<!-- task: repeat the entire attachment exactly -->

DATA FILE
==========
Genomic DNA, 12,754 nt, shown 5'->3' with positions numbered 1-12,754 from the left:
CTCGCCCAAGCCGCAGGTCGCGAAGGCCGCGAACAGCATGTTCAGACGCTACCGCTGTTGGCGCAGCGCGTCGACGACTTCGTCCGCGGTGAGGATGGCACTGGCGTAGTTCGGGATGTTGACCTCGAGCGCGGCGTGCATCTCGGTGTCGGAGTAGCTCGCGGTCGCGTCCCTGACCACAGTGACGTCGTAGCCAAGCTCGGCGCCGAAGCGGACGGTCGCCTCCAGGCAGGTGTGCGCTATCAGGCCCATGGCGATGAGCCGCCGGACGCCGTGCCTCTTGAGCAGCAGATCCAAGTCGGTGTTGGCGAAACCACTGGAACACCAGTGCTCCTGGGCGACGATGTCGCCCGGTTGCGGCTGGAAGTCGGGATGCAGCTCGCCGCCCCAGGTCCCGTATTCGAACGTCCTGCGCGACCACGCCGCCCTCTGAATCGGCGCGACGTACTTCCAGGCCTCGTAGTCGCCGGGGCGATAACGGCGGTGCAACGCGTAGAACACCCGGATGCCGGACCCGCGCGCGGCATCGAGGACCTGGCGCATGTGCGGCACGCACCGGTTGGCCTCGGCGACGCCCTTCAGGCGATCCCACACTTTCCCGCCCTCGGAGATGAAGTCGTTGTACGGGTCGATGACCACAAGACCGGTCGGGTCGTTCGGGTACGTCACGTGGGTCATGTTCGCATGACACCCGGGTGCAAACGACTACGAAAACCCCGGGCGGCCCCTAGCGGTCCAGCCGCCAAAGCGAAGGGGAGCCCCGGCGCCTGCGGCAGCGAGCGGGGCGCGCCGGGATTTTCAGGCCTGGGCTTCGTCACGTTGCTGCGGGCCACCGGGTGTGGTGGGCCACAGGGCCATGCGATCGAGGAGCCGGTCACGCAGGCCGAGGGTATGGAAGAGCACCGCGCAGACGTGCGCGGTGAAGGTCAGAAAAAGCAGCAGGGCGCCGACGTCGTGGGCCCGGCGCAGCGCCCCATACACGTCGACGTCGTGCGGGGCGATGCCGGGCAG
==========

Genomic DNA, 12,754 nt, shown 5'->3' with positions numbered 1-12,754 from the left:
CTCGCCCAAGCCGCAGGTCGCGAAGGCCGCGAACAGCATGTTCAGACGCTACCGCTGTTGGCGCAGCGCGTCGACGACTTCGTCCGCGGTGAGGATGGCACTGGCGTAGTTCGGGATGTTGACCTCGAGCGCGGCGTGCATCTCGGTGTCGGAGTAGCTCGCGGTCGCGTCCCTGACCACAGTGACGTCGTAGCCAAGCTCGGCGCCGAAGCGGACGGTCGCCTCCAGGCAGGTGTGCGCTATCAGGCCCATGGCGATGAGCCGCCGGACGCCGTGCCTCTTGAGCAGCAGATCCAAGTCGGTGTTGGCGAAACCACTGGAACACCAGTGCTCCTGGGCGACGATGTCGCCCGGTTGCGGCTGGAAGTCGGGATGCAGCTCGCCGCCCCAGGTCCCGTATTCGAACGTCCTGCGCGACCACGCCGCCCTCTGAATCGGCGCGACGTACTTCCAGGCCTCGTAGTCGCCGGGGCGATAACGGCGGTGCAACGCGTAGAACACCCGGATGCCGGACCCGCGCGCGGCATCGAGGACCTGGCGCATGTGCGGCACGCACCGGTTGGCCTCGGCGACGCCCTTCAGGCGATCCCACACTTTCCCGCCCTCGGAGATGAAGTCGTTGTACGGGTCGATGACCACAAGACCGGTCGGGTCGTTCGGGTACGTCACGTGGGTCATGTTCGCATGACACCCGGGTGCAAACGACTACGAAAACCCCGGGCGGCCCCTAGCGGTCCAGCCGCCAAAGCGAAGGGGAGCCCCGGCGCCTGCGGCAGCGAGCGGGGCGCGCCGGGATTTTCAGGCCTGGGCTTCGTCACGTTGCTGCGGGCCACCGGGTGTGGTGGGCCACAGGGCCATGCGATCGAGGAGCCGGTCACGCAGGCCGAGGGTATGGAAGAGCACCGCGCAGACGTGCGCGGTGAAGGTCAGAAAAAGCAGCAGGGCGCCGACGTCGTGGGCCCGGCGCAGCGCCCCATACACGTCGACGTCGTGCGGGGCGATGCCGGGCAG